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Beauty contest due to Brexit

30 Jun 2016 - 13:52
Source: www.telegraph.co.uk

The British people have spoken. A small majority has chosen to leave the EU and go it alone. Many reports have highlighted the potential economic downfall of this scenario. The IMF has calculated in its report ‘Macroeconomic implications of the United Kingdom leaving the European Union’ that the EU countries with the tightest economic links with the UK will sustain the most damage: Ireland, Cyprus, Malta, The Netherlands and Belgium. The CPB Netherlands Bureau for Economic Policy Analysis estimated the loss for the Dutch economy at 10 billion euros in 2030.

The Brexit, however, does not only represent substantial costs for the EU economies and geostrategic risk for companies. Important opportunities might also emerge as many international companies and financial institutions reconsider in which country to establish their European activities. This could initiate a new beauty contest between countries to seduce companies to make inward investments in their country.

In the Netherlands the chairman of the employer’s organisation VNO/NCW Hans de Boer expressed this view on 24 June, the day after the vote. According to De Boer ‘the Netherlands should seize its opportunities on Brexit’. He wants the Dutch government to do its best to persuade companies that want to invest in Europe to come to the Netherlands.

Competition between countries for inward foreign direct investments is not something new. It was happening before Brexit. However, with the UK turning its back on the EU a new beauty contest could emerge, which could lead to countries rekindling competition in terms of the business climate. In this new European economic configuration, countries will try again to persuade companies to pick their country for investments and activities.

It is clear that the UK has put itself in a very unfavourable spot when it comes to persuading companies for inward investments. Firstly, and most importantly, Brexit provided UK-based companies with substantial uncertainty about easy access to the largest single market in the world. The outcome of the negotiations between the UK and the EU is very unclear.

Secondly, political stability within the UK has deteriorated. With a large, passionate minority of 48% of its population in favour of EU membership political unity is under pressure. The division in the country also cuts through the main political movements: both Labour and the Conservative Party wanted to stay in the EU. Political unrest might also come from the demographic component: the youngsters wanted to stay in, while the elderly wanted to get out. And finally there is the geographical component: the Scottish renewed call for independence and the position of Northern Ireland. It is obvious: the UK is a country that will be battling substantial internal political instability in the coming years.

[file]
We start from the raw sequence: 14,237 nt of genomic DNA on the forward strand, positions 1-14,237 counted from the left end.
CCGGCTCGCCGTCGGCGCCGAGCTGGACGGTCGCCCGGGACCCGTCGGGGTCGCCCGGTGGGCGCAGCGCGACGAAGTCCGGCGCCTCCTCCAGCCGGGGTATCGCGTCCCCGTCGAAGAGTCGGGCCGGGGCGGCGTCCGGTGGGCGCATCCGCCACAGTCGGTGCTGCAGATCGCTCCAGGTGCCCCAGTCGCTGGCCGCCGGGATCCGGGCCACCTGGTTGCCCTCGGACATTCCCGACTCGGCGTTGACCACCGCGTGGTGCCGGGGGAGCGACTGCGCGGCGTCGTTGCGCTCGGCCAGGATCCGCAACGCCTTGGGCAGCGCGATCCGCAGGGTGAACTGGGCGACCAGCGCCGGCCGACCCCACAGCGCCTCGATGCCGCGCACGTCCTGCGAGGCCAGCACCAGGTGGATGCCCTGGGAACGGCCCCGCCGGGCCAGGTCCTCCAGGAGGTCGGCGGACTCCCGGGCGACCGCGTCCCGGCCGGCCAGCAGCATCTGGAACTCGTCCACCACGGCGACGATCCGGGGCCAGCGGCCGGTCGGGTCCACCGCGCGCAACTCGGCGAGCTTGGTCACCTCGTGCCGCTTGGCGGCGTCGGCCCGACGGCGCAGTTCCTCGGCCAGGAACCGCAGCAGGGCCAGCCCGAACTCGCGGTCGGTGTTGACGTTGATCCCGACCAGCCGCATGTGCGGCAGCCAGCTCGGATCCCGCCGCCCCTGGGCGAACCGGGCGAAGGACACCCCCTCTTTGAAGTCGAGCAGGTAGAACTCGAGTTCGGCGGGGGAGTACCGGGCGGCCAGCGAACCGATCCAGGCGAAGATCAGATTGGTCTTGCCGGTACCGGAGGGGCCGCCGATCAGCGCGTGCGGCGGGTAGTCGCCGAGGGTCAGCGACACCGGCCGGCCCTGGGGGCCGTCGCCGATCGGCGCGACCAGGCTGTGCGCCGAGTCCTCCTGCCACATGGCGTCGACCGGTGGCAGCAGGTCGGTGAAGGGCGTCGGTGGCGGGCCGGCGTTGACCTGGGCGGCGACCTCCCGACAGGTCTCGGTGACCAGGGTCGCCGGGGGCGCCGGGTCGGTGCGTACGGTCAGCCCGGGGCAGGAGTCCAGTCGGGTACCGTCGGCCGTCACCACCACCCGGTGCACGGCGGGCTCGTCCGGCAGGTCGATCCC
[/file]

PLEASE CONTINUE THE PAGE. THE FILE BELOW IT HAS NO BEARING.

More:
The British comfort themselves with the argument that they have regained freedom in their policy making. They are no longer capped by regulations from Brussels and they might be able to secure current foreign direct investments by further deregulation. The level of regulation is one of the main instruments with which countries can compete to create a more favourable business climate. However, an important question is what room to deregulate countries still have. It could well be that this room is rather limited because both the UK and the EU are already among the least regulated areas in the world. According to the OECD Product Market Regulation index, the UK ranks second and the Netherlands ranks first as least regulated market. Another element is that important regulations cannot just be abolished as they reflect globally-agreed standards such as environmental and financial regulations. In addition, some European-imposed regulations will have to be replaced by domestic equivalents, such as consumer protection and health & safety regulations.  

The UK might try to persuade companies with favourable tax measures but also in this field there might be limited room to manoeuvre. In addition, jockeying with tax measures goes against the global trend of ‘less tax competition’. If the UK is nevertheless going to take this route, it would be faced with strong competitors such as Ireland, Luxembourg and the Netherlands. An undesired ‘race to the bottom’ could be the result of this route.

Another arena for competition will be the currencies. The pound sterling is expected to structurally depreciate in the near future. This will benefit the competitive position of the British exporters but it will also lead to higher inflation in the UK. If British labour unions want workers to be compensated for the higher prices, this might lead to higher wages, eroding British competitiveness. On the other hand, if the unions do not demand wage rises, the British people will have less disposable income.

Brexit will put the UK in an unfavourable spot when it comes to competition on inward foreign investments. The country might at first be helped by a weaker currency but its political instability and lesser access to the European single market are substantial disadvantages. The benefits of the merry-go-round of increased competition in terms of the business climate, such as deregulation and a favourable tax regime will be limited and might lead to a ‘race for the bottom’. That was probably the last thing the leave camp wanted.